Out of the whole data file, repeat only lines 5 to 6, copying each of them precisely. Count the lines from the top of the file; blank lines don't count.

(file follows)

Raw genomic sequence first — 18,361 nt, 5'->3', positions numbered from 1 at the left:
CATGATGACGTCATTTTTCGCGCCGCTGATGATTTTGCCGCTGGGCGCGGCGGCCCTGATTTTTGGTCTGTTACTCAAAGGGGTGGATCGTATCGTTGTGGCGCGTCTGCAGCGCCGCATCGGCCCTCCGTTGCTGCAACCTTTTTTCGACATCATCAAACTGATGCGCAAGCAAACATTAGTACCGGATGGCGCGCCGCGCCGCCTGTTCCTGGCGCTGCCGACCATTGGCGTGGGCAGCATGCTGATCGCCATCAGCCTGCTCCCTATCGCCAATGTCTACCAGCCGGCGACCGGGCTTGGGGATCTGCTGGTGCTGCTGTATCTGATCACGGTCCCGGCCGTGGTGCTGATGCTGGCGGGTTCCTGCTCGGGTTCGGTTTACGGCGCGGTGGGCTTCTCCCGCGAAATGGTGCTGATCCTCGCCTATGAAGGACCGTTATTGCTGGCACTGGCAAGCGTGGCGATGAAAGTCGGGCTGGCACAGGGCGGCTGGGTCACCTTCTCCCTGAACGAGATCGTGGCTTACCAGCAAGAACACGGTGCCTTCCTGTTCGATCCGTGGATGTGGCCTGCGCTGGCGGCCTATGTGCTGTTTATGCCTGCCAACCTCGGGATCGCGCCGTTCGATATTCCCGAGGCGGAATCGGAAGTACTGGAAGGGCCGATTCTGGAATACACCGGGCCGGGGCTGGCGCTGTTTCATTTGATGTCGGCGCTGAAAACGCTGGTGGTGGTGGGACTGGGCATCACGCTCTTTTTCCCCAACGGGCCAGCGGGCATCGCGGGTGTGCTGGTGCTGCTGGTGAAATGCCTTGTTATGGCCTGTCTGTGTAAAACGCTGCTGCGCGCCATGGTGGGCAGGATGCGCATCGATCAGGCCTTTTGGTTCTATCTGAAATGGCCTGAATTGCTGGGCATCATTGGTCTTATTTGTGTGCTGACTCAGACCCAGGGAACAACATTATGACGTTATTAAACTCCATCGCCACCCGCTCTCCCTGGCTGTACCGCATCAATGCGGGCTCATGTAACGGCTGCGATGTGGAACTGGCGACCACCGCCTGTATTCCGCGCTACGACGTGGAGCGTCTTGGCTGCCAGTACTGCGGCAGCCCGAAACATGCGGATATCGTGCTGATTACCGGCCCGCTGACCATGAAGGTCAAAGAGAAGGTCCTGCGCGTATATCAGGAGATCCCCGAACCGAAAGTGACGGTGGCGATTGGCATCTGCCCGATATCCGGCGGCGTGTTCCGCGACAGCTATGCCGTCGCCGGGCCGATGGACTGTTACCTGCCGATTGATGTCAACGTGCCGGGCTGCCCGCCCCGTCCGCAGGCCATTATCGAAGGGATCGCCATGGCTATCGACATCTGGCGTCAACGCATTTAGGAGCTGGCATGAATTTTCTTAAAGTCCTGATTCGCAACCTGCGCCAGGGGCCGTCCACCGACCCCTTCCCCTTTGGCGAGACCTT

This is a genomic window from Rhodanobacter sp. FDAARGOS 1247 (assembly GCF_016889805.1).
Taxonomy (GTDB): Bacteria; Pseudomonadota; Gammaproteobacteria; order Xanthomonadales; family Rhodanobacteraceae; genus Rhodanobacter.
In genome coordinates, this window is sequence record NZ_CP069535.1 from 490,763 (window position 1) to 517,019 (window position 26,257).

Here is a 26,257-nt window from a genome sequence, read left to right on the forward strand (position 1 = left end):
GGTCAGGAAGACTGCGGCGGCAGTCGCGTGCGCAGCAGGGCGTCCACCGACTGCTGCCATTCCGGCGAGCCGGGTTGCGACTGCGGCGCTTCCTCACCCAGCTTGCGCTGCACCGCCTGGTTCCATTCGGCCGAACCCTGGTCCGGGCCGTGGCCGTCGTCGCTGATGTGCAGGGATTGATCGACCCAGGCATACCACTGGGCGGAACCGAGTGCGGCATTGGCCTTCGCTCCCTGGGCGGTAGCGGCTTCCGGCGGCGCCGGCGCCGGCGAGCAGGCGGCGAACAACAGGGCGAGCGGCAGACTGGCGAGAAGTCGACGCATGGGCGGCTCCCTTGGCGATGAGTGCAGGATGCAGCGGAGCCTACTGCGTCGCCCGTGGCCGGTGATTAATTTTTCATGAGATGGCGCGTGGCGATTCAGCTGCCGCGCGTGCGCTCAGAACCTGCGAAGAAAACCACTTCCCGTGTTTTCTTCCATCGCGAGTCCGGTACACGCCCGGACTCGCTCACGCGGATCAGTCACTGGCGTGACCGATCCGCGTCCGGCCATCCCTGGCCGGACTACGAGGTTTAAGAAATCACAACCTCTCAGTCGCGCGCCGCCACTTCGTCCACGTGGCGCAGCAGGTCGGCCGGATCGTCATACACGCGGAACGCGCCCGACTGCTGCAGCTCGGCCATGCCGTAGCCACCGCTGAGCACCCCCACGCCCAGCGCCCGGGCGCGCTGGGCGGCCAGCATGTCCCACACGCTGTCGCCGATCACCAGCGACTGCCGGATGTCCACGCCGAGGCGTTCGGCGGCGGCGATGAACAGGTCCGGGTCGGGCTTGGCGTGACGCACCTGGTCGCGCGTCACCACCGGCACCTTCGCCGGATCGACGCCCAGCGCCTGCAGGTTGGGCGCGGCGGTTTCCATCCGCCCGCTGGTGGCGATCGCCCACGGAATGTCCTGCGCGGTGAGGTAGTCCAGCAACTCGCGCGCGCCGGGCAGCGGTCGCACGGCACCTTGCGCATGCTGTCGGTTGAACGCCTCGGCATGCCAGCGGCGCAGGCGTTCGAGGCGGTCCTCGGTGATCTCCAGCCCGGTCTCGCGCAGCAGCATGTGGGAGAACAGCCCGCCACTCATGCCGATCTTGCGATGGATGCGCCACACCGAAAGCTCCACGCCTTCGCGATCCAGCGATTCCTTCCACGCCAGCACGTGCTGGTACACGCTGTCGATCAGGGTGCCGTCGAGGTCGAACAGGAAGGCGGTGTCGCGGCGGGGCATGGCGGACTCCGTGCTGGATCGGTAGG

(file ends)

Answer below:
In genome coordinates, this window is sequence record NZ_CP069535.1 from 490,763 (window position 1) to 517,019 (window position 26,257).

Here is a 26,257-nt window from a genome sequence, read left to right on the forward strand (position 1 = left end):